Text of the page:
Saturday, January 11, 2020
Robert Flannigan recently published an Article entitled, Resolving the Status of the Bare Trust, Wills, Trusts, & Estates Law eJournal (2019). Provided below is an abstract of the Article.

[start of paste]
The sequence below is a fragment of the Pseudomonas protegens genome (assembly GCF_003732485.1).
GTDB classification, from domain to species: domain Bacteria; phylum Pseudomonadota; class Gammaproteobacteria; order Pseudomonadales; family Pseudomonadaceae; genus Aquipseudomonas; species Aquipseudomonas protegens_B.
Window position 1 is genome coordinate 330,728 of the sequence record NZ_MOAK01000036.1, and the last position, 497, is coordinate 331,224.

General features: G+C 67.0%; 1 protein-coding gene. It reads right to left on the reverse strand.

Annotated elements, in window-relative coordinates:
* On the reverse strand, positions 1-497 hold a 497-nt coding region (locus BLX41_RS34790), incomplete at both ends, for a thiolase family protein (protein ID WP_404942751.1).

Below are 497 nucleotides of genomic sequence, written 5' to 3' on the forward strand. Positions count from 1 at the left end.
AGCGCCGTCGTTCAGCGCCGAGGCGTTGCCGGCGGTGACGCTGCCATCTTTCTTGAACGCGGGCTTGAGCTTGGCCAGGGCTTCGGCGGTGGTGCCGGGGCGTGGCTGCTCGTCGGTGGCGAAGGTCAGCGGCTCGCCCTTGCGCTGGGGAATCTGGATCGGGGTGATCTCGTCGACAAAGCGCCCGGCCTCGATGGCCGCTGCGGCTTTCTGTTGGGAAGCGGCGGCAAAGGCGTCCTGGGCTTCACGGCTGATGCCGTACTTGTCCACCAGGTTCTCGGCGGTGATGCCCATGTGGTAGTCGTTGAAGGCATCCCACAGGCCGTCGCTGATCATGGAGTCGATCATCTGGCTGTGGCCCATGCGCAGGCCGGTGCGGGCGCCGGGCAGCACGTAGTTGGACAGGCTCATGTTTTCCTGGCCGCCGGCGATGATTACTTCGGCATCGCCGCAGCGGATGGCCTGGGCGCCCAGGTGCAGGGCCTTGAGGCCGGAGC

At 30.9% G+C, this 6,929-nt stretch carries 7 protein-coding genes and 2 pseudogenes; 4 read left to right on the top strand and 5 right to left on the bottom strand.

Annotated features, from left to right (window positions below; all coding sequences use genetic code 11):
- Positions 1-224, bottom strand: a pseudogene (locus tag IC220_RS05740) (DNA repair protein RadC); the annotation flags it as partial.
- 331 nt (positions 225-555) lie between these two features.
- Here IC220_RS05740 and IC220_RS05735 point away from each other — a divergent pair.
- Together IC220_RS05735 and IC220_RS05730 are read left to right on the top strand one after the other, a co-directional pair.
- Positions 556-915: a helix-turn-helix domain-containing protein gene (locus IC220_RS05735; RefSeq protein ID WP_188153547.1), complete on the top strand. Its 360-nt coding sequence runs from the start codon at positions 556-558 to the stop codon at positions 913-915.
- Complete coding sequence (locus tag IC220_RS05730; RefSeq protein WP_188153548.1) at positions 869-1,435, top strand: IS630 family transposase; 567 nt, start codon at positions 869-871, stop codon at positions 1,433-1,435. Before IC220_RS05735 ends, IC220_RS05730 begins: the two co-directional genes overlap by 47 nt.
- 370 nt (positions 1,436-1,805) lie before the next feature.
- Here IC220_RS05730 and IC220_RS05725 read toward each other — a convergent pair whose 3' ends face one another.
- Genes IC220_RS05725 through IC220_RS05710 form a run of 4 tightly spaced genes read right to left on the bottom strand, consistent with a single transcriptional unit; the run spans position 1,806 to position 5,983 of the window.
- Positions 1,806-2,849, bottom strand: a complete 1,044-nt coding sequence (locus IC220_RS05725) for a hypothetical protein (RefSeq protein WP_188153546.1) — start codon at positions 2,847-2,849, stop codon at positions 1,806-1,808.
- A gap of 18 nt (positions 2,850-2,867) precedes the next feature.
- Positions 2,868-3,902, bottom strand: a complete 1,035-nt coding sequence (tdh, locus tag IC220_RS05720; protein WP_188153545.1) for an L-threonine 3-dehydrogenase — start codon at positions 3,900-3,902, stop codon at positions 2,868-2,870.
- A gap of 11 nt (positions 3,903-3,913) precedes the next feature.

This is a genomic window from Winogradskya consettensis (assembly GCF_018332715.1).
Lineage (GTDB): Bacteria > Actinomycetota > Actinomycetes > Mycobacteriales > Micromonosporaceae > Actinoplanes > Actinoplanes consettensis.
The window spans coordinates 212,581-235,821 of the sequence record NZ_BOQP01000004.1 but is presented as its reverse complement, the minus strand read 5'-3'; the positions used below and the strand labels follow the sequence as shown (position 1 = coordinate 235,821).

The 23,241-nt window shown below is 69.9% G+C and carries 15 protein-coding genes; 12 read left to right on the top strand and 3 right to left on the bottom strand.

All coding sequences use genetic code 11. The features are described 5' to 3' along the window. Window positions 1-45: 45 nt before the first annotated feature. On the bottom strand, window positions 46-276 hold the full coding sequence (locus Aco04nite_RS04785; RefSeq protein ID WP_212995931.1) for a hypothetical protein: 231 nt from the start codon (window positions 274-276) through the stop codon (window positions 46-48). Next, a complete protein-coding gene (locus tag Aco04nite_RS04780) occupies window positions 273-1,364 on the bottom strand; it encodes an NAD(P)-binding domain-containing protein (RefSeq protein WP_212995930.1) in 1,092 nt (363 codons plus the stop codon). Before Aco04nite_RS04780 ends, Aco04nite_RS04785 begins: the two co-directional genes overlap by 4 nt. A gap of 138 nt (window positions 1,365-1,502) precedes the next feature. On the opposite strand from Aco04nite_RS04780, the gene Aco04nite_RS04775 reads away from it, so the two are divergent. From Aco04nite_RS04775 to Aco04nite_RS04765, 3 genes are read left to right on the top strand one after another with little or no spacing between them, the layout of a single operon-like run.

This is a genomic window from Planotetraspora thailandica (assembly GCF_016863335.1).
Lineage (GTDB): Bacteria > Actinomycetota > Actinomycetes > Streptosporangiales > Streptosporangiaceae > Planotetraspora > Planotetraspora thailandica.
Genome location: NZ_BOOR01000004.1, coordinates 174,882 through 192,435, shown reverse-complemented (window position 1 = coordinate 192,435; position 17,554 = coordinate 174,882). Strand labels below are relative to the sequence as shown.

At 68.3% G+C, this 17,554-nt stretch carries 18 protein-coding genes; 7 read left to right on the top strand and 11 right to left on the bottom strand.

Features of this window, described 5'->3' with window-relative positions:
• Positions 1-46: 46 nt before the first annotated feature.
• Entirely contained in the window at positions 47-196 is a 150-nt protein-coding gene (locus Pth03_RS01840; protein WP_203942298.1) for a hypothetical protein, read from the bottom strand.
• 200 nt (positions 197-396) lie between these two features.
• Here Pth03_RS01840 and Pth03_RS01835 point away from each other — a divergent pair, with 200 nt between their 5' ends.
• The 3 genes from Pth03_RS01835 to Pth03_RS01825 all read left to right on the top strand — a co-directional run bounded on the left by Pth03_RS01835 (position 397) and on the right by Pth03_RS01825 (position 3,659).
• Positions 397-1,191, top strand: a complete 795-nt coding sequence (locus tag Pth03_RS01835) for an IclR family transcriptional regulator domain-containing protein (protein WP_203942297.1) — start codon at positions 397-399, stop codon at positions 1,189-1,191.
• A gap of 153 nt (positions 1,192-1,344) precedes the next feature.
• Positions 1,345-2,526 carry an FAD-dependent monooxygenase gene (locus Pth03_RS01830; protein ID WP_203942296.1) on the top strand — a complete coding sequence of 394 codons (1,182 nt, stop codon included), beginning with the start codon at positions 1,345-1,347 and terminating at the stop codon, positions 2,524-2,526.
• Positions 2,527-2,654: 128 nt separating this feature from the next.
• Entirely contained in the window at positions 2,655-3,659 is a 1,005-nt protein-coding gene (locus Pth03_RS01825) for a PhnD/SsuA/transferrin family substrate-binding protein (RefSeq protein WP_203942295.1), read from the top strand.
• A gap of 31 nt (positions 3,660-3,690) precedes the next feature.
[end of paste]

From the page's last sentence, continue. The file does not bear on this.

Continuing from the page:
A number of diverse arrangements commonly are described as “bare trusts.” Trustees are said to be bare trustees where, for example, they have no active duties, they are controlled by settlors or beneficiaries, or their trustee status is imposed on them for arrangements they create, actions they take or wrongs they commit. The question that arises is whether the bare trust designation describes a distinct legal form. Do these arrangements constitute a class of trust that is regulated in ways that other trusts are not, or is the bare trust designation no more than a convenient descriptor for a functional difference that has no substantive legal significance? I shall explain that bare trusts do not differ in kind from other trusts. They simply are trusts that have a narrow function. The function of the trustee is, or becomes, merely to hold legal title to the trust assets, whatever other relations or obligations might be involved ex ante or concurrently. I shall explain that bare trustees, to the extent of their trustee capacity, are not subject to unique rules. I will illustrate that primarily by refuting the assertion that bare trustees are not status fiduciaries. I will coincidentally refute the assertion that a controlled bare trustee is a novel amalgamation of trust and agency status.